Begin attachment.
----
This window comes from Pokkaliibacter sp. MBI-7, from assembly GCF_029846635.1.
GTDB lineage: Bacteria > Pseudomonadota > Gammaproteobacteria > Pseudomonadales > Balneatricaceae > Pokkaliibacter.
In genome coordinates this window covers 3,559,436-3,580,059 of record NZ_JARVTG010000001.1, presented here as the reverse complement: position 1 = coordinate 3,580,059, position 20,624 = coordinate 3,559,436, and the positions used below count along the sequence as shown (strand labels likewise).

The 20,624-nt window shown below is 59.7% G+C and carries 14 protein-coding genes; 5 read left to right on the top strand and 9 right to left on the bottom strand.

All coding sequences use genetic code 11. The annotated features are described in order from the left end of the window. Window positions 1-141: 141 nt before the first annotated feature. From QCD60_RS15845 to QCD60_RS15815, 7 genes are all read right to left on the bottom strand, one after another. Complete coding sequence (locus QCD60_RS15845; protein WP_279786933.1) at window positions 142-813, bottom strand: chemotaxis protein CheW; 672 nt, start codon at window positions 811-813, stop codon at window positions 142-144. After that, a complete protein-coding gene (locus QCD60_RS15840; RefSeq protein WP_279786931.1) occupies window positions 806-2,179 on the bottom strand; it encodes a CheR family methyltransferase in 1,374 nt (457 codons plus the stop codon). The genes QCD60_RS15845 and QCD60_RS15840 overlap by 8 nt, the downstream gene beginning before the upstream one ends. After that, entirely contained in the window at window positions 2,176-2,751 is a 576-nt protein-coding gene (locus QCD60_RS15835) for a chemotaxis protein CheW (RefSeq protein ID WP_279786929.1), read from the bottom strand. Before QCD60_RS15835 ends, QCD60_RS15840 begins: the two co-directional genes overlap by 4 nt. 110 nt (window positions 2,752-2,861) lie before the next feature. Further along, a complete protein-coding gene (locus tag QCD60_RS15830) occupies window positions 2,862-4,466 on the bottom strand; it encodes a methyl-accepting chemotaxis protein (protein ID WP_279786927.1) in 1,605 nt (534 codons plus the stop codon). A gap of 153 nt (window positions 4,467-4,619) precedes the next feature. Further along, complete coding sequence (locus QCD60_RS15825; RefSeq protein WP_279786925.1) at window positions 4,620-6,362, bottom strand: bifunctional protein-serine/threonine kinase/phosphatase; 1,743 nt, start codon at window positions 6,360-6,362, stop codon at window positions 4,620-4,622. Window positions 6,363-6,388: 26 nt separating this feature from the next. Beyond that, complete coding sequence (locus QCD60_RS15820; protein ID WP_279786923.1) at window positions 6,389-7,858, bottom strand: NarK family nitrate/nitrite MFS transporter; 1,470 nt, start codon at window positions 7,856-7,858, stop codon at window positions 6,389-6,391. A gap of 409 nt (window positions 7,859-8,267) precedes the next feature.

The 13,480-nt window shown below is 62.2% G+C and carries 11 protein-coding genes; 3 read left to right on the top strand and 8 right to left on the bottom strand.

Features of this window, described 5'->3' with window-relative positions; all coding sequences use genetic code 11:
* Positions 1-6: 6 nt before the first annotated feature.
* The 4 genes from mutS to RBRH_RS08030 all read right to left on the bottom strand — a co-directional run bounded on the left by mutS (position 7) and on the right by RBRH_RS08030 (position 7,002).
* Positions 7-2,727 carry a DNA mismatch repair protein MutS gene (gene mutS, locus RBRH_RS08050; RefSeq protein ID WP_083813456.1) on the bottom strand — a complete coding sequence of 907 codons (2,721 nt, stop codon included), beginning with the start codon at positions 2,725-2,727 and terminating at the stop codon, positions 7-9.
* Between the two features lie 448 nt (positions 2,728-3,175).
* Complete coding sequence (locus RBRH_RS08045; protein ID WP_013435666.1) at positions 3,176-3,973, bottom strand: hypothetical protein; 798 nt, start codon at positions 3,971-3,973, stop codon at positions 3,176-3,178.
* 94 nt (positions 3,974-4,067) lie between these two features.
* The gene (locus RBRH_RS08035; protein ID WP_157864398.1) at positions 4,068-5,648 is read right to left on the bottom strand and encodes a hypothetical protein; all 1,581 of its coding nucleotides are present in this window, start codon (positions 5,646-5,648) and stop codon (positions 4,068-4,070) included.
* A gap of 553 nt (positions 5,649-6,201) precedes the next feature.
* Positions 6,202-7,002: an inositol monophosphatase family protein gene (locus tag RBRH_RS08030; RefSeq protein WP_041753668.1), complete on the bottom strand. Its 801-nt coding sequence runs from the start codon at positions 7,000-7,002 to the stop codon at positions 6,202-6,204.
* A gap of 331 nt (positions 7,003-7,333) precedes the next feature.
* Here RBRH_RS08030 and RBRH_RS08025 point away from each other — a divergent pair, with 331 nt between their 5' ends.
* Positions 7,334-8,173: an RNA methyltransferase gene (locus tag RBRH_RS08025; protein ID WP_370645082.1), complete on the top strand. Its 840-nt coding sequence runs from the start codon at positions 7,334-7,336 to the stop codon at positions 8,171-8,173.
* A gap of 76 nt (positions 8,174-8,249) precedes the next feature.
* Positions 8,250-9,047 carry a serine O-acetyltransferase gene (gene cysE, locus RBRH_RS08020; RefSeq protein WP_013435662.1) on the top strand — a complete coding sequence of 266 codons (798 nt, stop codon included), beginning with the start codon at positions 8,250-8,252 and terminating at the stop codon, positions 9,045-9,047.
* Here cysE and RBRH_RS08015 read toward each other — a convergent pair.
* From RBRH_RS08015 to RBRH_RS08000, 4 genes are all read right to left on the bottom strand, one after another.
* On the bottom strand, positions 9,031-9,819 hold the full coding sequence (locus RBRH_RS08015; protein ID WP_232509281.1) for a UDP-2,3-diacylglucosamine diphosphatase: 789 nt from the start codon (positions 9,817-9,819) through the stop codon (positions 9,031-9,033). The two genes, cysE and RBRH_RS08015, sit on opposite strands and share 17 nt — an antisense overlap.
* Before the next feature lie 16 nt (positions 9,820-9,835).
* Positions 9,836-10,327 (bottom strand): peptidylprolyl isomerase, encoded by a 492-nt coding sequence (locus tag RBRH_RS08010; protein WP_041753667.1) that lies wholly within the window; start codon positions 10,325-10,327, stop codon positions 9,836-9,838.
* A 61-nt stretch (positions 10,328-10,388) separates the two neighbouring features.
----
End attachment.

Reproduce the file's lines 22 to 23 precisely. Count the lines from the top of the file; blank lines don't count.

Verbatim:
* Here cysE and RBRH_RS08015 read toward each other — a convergent pair.
* From RBRH_RS08015 to RBRH_RS08000, 4 genes are all read right to left on the bottom strand, one after another.